The biggest solar tower project in the world is under construction near Tonopah, Nevada.
SolarReserve announced the 540-foot solar tower has been finished and the full project will come online in 2013.
The Crescent Dunes Solar Energy Project is a massive 110 MW concentrating solar tower plant – the first in the US – and will use molten salt to store energy produced in the tower.
When it becomes operational, it’s expected to produce about 500,000 megawatt hours a year, supplying electricity for 75,000 homes.
“Our U.S.-developed technology has the ability to store energy for 10-15 hours and solves the issue of intermittent power generation to the grid, the number one limitation to other solar and wind technologies. We can deliver electricity ‘on demand’ the same way a coal, natural gas or nuclear fueled plant does – but
without emitting any harmful pollution or hazardous materials – providing a genuine alternative to conventional power generation,” says Kevin Smith, CEO of SolarReserve.
The flagship project, which is being built on public land, is jointly owned by SolarReserve, ACS Cobra, a worldwide leader in the engineering and construction of power plants and solar thermal facilities, and Santander, a global financial services and banking leader. ACS Cobra’s Nevada-based affiliate, Cobra Thermosolar Plants Inc., is the general contractor for the project and is using Nevada and regional subcontractors to perform the work.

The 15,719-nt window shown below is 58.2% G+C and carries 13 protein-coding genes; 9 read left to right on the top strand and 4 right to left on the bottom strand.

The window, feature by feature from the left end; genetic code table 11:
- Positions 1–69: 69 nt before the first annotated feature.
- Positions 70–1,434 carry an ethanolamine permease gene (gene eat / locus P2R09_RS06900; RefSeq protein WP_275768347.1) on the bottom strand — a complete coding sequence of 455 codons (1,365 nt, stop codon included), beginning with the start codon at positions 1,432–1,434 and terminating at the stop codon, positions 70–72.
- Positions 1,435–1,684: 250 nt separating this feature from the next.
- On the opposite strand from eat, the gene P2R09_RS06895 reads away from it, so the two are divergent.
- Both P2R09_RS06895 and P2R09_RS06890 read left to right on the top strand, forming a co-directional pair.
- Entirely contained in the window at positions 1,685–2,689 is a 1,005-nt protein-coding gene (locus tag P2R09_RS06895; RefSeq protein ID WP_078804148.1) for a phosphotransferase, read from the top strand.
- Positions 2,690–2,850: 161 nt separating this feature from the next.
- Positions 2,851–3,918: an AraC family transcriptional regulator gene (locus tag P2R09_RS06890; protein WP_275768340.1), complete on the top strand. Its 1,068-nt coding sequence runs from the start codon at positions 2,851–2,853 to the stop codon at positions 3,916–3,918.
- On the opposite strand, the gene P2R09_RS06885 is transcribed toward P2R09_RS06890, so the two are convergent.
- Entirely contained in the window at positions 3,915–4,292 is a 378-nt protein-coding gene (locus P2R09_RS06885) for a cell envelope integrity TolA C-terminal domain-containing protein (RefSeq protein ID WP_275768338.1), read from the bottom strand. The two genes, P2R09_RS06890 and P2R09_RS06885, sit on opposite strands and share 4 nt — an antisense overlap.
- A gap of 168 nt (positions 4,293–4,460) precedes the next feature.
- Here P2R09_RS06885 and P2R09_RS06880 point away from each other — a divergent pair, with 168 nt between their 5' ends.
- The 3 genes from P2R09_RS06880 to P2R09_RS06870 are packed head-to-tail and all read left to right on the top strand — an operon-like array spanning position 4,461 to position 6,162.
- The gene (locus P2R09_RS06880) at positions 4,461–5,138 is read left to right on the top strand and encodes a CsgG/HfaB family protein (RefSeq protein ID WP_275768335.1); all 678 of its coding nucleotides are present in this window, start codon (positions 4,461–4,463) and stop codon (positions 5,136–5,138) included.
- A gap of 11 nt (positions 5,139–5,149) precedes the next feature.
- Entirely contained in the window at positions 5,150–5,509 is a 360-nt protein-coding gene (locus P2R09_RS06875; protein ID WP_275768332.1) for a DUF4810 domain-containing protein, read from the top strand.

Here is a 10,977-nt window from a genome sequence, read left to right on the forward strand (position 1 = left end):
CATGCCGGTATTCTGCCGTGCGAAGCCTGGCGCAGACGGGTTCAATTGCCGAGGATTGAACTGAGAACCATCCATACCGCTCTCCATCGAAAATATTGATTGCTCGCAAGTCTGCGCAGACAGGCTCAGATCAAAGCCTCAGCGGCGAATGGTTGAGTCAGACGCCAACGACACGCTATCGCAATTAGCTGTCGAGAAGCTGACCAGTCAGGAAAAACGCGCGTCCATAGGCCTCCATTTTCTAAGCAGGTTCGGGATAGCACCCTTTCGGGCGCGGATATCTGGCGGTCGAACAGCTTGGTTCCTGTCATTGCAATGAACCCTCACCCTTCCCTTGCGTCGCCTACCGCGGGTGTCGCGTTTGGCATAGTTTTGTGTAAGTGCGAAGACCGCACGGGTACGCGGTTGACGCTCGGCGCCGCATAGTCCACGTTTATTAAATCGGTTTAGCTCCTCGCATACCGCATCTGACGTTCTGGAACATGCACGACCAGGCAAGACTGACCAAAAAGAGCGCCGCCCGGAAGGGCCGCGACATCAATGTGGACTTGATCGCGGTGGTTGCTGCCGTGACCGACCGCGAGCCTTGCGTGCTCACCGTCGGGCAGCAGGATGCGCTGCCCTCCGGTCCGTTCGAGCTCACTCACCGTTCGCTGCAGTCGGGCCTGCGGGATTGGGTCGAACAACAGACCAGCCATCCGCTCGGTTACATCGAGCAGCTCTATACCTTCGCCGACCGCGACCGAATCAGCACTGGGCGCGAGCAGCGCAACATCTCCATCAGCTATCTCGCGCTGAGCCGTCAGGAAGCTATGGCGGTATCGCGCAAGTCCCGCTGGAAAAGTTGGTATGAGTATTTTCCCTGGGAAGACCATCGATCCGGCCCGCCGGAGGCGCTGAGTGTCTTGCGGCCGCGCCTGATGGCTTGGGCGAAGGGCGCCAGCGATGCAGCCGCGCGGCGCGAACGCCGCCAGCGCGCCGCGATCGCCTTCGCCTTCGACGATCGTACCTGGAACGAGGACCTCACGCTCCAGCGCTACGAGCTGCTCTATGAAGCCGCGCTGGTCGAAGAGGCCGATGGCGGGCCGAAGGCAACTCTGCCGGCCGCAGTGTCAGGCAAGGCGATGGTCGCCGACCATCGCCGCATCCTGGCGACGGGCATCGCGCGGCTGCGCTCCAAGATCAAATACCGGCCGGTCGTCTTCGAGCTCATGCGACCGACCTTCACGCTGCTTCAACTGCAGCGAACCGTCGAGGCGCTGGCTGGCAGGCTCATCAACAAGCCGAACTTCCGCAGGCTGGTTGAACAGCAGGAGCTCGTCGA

The project will create an estimated 4,300 direct and indirect jobs at companies throughout the U.S. that provide engineering, equipment supply and manufacturing, transportation and other
value-added services. To date, orders for the project have been placed for equipment and services in more than 20 states.
Once operational, the project will expend more than $10 million per year in salaries and operating costs, and is forecasted to generate $47 million in tax revenues through the first 10 years of operation.
Based in Santa Monica, CA., SolarReserve develops large-scale solar plants around the world. It holds the exclusive worldwide license to the molten salt, solar tower technology developed by Pratt & Whitney Rocketdyne, a subsidiary of United
Since its formation in late 2007, SolarReserve has assembled a
concentrated solar development portfolio of over 25 projects, amounting to 3,000 megawatts (MW) in the US and Europe, and is in the early stages in most other world markets.
The company is also developing 1,100 MW of solar PV projects across the Western US.
The molten salt, concentrating solar tower technology was successfully demonstrated in California under a DOE-sponsored 10 MW pilot project in the late 1990s.
The Cresent Dunes project is supported by a $737 million loan guarantee from the US DOE – one of the last before the program expired last September.
Although the GOP continues to raze the program for its failed loans to several companies, most of the funds went to large-scale projects like Crescent Dunes.
The project is being financed through private equity investment from SolarReserve, ACS Cobra and Santander.
In Spain, a similar project has been operating since May, although it’s much smaller at 19.9 MW. The Gemasol solar plant is the first in the world to provide uninterrupted baseload power – supplying electricity for 15 hours without the sun.
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